* Precision electroweak measurements have also pretty definitively established that there are no weakly interacting neutral particles that would create "invisible decays" with masses of less than one-half of the Z boson mass (about 45 GeV) other than exactly three kinds of neutrinos. Even a fractional weak force coupling would have to be less than, or on the order of 0.2% of the strength of a neutrino coupling (i.e. one five hundredth) to fit the precision electroweak data and there is absolute no precedent in Standard Model physics for any such tiny fractional weak force coupling. W and Z boson decays are "democratic" and come in neat integer proportions.
In short, the data increasingly strongly point to a dark matter particle, if there is one, that is on the order of a 1-3 keV in mass, with a characteristic average speed, that do not interact via the weak nuclear force, the electromagnetic force or the strong force, with a quite well defined abundance in the vicinity of the solar system.
Direct dark matter detection experiments that are looking for anything else are a priori probably a waste of money with respect to pinning down the nature of dark matter and not well motivated theoretically at this point, although they may discover interesting things about neutrinos and developing them may promote a better understanding of the background flux of familiar particles of all kinds that a detector would have to rule out in the vicinity of Earth.
No direct dark matter experiment is capable of detecting such a light particle, particularly when it is entirely collisionless and interacts solely via gravity except to the extent that there are Fermi contract interactions in which a dark matter particle heads towards exactly the same place in time and space as another Fermion which given its character as a fermion, it cannot. But, this would require two objects with characteristic lengths for this purpose each of the order of the tiny Planck length and even then the tiny mass of the keV mass warm dark matter particles that aren't moving at relativistic speeds would not be immense relative to the mass and momentum of a typical electron or quark (contract with a neutrino might be virtually undetectable anyway).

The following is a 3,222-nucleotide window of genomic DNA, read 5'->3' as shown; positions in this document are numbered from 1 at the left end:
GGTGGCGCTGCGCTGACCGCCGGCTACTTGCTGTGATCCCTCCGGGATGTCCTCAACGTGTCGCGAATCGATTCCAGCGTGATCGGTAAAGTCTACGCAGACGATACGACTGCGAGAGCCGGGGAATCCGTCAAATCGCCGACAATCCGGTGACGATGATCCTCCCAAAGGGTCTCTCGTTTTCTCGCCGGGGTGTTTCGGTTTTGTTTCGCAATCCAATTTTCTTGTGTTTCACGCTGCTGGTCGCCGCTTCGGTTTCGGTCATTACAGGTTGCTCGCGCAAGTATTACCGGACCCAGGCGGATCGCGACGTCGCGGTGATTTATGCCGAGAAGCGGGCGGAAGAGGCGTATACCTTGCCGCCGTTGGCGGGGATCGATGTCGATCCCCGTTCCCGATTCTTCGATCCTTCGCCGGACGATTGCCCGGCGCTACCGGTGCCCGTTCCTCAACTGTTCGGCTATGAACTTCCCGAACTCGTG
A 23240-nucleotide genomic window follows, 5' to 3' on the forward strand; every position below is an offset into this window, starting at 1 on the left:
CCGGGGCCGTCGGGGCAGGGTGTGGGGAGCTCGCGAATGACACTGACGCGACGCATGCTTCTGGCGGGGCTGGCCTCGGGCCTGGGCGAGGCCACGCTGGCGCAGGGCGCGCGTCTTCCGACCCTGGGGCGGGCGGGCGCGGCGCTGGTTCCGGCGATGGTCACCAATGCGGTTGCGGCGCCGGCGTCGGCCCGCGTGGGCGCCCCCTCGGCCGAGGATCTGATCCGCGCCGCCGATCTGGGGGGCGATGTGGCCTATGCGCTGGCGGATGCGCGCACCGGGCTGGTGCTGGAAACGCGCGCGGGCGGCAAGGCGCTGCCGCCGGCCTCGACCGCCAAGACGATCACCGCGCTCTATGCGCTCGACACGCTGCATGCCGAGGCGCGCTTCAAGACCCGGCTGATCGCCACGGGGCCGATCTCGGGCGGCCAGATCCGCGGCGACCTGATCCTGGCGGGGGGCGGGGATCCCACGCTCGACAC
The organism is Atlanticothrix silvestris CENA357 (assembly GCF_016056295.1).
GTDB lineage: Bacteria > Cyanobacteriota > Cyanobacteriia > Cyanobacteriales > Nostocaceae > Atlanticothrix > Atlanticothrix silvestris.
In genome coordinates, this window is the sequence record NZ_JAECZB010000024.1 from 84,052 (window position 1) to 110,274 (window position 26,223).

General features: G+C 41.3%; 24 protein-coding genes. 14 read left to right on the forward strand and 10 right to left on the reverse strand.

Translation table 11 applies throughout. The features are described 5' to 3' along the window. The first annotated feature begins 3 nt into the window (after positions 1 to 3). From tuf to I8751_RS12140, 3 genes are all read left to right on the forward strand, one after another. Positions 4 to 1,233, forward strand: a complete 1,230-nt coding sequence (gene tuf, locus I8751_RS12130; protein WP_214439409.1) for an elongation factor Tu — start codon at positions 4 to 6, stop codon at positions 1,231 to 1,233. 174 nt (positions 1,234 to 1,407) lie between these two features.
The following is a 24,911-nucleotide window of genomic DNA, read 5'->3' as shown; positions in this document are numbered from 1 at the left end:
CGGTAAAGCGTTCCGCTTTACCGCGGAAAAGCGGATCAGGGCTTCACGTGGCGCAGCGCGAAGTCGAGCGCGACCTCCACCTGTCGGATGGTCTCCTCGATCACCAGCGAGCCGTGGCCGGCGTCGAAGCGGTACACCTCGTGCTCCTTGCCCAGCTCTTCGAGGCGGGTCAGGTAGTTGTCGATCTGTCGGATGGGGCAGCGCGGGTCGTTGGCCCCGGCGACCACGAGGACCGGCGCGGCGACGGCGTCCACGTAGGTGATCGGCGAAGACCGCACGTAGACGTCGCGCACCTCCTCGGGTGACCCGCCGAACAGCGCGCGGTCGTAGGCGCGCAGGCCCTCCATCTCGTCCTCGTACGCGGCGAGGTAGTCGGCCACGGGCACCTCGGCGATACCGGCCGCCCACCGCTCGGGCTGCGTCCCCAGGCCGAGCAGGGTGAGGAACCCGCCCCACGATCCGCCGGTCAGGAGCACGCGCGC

Similarly, there is no well motivated reason to believe that the LHC is likely to discover a new keV mass electromagnetically neutral particle without QCD color charge or electromagnetic charge as its data set gets larger and it moves to higher energies than it has already probed. The one exception to that would be possible anomalous decays or other non-Standard Model properties of the Higgs boson, on the theory that dark matter particles might interact with the Higgs field even though it they do not interact with the weak force. But, even this would be something that would have to be discovered in future Higgs factories. The LHC itself will probably never have the precision necessary to pick up that kind of very subtle signal with meaningful statistical significance.
Finally, while dark matter might annihilate in some fashion, we have no good models that fit the preferred parameter space of dark matter that call for this to happen. Moreover, if dark matter did annihilate by some means, it should produce quite diffuse and low energy photons and cosmic rays (which despite the term often refers to fast moving cosmic fermions) that would be difficult or impossible to distinguish from background events that we believe we understand (although only dimly). High energy cosmic rays at energies approximating those found at the Fermi line are poor candidates for dark matter annihilation signatures.
Warm dark matter, if it exists, may very well be so ephemeral that it can only be detected indirectly via gravitational interactions, and may thus, for all practical purposes for the foreseeable future be impossible to detect directly. Astronomy data is realistically the only way to better understand dark matter, if it exists, going forward.
In principle, at least, it should be easier to directly search for modified gravity effects with deep space probes in weak gravitational fields, than to detect warm dark matter directly. Such experiments ought to be able to distinguish the two.